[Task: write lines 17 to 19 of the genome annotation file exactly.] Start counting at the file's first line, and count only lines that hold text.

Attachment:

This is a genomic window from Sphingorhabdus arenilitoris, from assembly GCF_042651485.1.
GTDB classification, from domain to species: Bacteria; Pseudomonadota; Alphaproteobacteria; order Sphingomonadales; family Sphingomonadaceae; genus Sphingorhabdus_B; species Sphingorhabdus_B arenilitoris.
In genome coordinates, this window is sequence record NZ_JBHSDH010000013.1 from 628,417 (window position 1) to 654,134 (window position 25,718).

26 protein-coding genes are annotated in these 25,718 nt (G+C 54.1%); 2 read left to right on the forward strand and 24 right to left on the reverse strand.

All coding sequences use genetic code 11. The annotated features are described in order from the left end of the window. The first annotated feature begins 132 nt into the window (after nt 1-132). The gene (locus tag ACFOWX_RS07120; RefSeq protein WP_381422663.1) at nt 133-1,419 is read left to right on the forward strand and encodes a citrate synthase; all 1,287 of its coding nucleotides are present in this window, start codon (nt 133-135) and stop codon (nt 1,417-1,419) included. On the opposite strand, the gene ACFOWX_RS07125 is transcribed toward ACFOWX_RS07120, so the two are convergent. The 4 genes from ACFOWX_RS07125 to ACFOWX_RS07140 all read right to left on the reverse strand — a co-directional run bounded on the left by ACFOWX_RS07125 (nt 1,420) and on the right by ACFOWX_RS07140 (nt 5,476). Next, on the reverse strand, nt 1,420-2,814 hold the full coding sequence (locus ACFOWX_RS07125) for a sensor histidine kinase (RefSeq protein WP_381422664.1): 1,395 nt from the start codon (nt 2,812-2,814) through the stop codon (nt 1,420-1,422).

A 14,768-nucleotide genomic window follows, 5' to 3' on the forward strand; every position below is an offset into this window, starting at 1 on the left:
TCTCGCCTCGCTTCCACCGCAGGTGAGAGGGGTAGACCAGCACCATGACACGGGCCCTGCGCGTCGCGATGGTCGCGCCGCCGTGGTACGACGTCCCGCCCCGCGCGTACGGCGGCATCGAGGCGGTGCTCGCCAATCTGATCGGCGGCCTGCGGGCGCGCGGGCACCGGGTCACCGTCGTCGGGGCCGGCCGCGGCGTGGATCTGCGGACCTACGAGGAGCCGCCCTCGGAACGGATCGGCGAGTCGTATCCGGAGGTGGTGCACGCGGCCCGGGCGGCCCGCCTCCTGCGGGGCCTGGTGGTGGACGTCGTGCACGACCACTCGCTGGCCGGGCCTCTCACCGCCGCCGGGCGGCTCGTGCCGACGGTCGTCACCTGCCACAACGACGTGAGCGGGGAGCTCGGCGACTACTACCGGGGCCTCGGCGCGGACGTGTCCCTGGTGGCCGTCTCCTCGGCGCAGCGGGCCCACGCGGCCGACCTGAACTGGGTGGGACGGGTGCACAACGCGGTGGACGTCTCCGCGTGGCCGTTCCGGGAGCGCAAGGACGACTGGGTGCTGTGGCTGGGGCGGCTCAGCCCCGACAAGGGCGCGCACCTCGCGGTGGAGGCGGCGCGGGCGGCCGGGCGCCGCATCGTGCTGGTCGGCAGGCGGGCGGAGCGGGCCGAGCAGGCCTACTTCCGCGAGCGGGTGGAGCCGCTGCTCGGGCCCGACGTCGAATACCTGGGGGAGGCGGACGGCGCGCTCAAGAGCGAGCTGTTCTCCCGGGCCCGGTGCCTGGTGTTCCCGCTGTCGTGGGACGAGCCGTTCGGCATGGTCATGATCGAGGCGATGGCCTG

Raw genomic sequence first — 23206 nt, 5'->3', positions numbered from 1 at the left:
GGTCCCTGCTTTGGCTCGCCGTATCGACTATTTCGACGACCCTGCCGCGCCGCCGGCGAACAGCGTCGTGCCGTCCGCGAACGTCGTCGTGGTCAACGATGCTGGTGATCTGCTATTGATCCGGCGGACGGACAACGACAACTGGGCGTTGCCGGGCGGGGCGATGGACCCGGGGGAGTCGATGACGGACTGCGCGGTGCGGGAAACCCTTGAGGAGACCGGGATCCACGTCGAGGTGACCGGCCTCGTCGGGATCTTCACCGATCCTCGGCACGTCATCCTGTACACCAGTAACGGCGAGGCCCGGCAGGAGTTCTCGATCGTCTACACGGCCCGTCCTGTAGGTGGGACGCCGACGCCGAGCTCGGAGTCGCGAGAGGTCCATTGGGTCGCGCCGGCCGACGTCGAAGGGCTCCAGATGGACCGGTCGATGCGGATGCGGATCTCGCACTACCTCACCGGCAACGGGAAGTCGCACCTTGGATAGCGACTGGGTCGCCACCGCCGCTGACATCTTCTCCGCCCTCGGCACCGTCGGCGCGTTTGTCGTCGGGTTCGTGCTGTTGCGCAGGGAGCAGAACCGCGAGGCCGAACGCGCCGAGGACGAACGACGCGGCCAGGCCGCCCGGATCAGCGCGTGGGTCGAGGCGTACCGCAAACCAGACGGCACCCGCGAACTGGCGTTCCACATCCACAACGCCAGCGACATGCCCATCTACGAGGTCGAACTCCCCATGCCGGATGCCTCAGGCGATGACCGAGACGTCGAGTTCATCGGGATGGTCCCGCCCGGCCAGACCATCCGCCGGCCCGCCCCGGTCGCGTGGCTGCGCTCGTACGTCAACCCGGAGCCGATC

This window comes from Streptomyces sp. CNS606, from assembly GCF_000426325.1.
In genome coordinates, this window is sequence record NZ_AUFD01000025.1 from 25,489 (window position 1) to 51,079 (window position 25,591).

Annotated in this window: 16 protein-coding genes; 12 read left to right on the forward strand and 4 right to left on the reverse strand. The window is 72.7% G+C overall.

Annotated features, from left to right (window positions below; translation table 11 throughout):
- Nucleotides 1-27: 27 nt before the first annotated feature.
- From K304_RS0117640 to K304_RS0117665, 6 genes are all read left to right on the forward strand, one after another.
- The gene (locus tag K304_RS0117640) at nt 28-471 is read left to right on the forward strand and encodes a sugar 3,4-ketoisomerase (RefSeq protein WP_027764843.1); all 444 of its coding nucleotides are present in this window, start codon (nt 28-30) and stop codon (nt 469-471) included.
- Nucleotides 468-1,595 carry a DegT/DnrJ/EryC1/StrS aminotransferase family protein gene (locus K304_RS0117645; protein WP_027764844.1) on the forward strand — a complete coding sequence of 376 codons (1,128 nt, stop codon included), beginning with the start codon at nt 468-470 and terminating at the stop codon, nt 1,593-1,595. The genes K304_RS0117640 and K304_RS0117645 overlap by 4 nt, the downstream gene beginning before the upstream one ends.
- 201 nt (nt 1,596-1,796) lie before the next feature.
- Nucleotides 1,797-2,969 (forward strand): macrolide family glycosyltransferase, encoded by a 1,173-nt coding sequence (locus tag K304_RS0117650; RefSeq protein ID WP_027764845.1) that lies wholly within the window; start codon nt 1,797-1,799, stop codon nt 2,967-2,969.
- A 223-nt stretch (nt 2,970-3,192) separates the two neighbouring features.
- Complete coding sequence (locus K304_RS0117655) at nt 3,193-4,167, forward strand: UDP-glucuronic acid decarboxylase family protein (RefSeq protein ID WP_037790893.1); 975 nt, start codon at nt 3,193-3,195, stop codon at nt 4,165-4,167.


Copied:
- Nucleotides 468-1,595 carry a DegT/DnrJ/EryC1/StrS aminotransferase family protein gene (locus K304_RS0117645; protein WP_027764844.1) on the forward strand — a complete coding sequence of 376 codons (1,128 nt, stop codon included), beginning with the start codon at nt 468-470 and terminating at the stop codon, nt 1,593-1,595. The genes K304_RS0117640 and K304_RS0117645 overlap by 4 nt, the downstream gene beginning before the upstream one ends.
- 201 nt (nt 1,596-1,796) lie before the next feature.
- Nucleotides 1,797-2,969 (forward strand): macrolide family glycosyltransferase, encoded by a 1,173-nt coding sequence (locus tag K304_RS0117650; RefSeq protein ID WP_027764845.1) that lies wholly within the window; start codon nt 1,797-1,799, stop codon nt 2,967-2,969.